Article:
Saturday, September 18, 2010

St Augustine Still Isn’t Protestant

I’ve devoted a number of posts to demonstrating the folly of Protestant attempts to paint St Augustine with their own colors. In short: it cannot be done—not, at any rate, if one wishes to avoid running his works through a shredder and pulling out tiny little bits that have that Geneva ring to them when you turn up the music really loud. Okay, I’m going bonkers with the metaphor-mixing. Let’s move on.

Here is yet another small snippet showing the unambiguously Catholic character of his writings. St Augustine opens the Soliloquies with a prayer, part of which go like this:

God, through whom we disapprove the error of those, who think that there are no merits of souls before You. God, through whom it comes that we are not in bondage to the weak and beggarly elements. God, who cleanses us, and prepares us for Divine rewards, to me propitious come Thou. [I, 3; emphasis added]

This passage flatly contradicts the Protestant errors that there is no sense at all in which we merit anything but condemnation from God, and that there is no sense at all in which we could be said to receive rewards from Him.

In the very next section of this opening prayer, he writes:

God, by whose ever-during laws the stable motion of shifting things is suffered to feel no perturbation, the thronging course of circling ages is ever recalled anew to the image of immovable quiet: by whose laws the choice of the soul is free, and to the good rewards and to the evil pains are distributed by necessities settled throughout the nature of everything. [I, 4; emphasis added]

This passage repeats the fact that the good will be rewarded, just in case we didn’t get the point the first time. And it adds the extra observation that man’s will is not in bondage in the way that at least some Protestants think. He doesn’t discuss the reasons for these facts in this context, but we have seen elsewhere (here, for one example) why he says so. In short: if we do not have free will, or if God does not reward the good, then He is not just. But this is obviously impossible. Consequently it is the Protestant claims to the contrary that are in error.

St Augustine doesn’t get this wrong. He wasn’t some crypto-proto-Protestant. He was Catholic. He wouldn’t be a Doctor of the Church if he wasn’t. That very fact really ought to induce Protestant hangers-on to think seriously about how they view his teaching.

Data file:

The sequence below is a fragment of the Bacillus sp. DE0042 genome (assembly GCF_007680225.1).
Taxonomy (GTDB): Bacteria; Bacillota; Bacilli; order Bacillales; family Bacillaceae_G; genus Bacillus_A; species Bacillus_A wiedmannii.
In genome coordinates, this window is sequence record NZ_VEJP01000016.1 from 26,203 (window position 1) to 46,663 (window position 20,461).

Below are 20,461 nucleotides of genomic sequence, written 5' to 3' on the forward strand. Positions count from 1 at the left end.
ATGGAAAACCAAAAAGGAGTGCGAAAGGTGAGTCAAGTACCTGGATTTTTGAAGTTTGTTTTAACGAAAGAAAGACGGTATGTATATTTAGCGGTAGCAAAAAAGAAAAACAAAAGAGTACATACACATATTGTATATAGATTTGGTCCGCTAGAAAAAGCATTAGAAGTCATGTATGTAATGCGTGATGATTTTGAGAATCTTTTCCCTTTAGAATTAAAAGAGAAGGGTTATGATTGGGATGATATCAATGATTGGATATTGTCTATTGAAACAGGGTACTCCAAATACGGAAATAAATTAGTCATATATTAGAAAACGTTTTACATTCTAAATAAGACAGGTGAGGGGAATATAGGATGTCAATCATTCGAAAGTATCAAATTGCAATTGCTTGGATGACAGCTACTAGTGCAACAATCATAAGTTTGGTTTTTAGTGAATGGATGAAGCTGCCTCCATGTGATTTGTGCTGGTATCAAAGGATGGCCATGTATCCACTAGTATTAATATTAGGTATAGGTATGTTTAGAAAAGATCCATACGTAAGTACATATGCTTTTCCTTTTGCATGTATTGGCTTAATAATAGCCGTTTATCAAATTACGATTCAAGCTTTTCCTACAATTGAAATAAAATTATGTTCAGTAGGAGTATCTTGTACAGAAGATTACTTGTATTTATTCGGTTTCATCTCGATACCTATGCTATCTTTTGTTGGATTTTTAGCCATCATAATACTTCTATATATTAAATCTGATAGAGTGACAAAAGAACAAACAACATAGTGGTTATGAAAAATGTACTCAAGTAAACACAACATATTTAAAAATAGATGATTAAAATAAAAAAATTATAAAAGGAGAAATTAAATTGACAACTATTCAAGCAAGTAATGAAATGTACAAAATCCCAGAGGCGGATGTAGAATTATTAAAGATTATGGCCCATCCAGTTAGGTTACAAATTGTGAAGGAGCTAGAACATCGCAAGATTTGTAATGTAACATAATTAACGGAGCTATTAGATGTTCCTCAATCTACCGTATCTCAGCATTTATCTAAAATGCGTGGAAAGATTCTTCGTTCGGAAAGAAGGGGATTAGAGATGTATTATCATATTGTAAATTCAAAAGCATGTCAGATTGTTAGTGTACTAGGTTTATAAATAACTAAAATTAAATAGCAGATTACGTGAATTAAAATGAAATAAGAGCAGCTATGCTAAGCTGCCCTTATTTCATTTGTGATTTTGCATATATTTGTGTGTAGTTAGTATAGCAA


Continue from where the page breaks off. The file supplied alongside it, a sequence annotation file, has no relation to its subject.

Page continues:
Edit: It is probably necessary (unfortunately) to respond to the suggestion that St Augustine wrote the Soliloquies early in his career and that consequently it supposedly does not reflect his mature thought. The problem with this is that the Retractations related to this work say nothing about rejecting the ideas I've quoted here. The portion of the Retractations related to the Soliloquies is included in this edition of his works (pp. 17-18), and it says nothing whatsoever about these ideas. It is therefore unreasonable to suppose that he rejected free will or merits later in life.

2 comments:

Nick said...

Great post. I'm especially glad you mentioned the Retractions part, because quite often Protestants "object" by saying Augustine rejected a lot of those "errors" when he got older (and thus had 'read the Bible alone for himself').

I've not been able to find the Retractions online, but from what I've seen he merely edited a few things here and there, but never did he overturn large amounts of his prior (even earlier) teachings.

Reginald de Piperno said...

Hi Nick,

Thanks. :-) I've had that exact suggestion ("that was young Augustine; he can't be trusted") made to me, which is why I felt the need to update the post once I remembered that I had omitted the point. The Retractations on this particular book are pretty interesting, because St Augustine takes exception to his choice of words (and not merely the ideas) in the book. That strongly suggests he gave it a close re-reading when he wrote the Retractations, so folks can't reasonably suggest that he just skipped over the items I mentioned in the post.

I've never found the Retractations online either, much to my disappointment. For some reason it's not included in the NPNF series (hence its absence from New Advent).

I was very surprised when I discovered that On Free Will is also missing from NPNF; my unproven theory is that it was omitted on theological grounds: it would be an embarrassment for Calvinists who pretend Augustine is on their side. :-)

RdP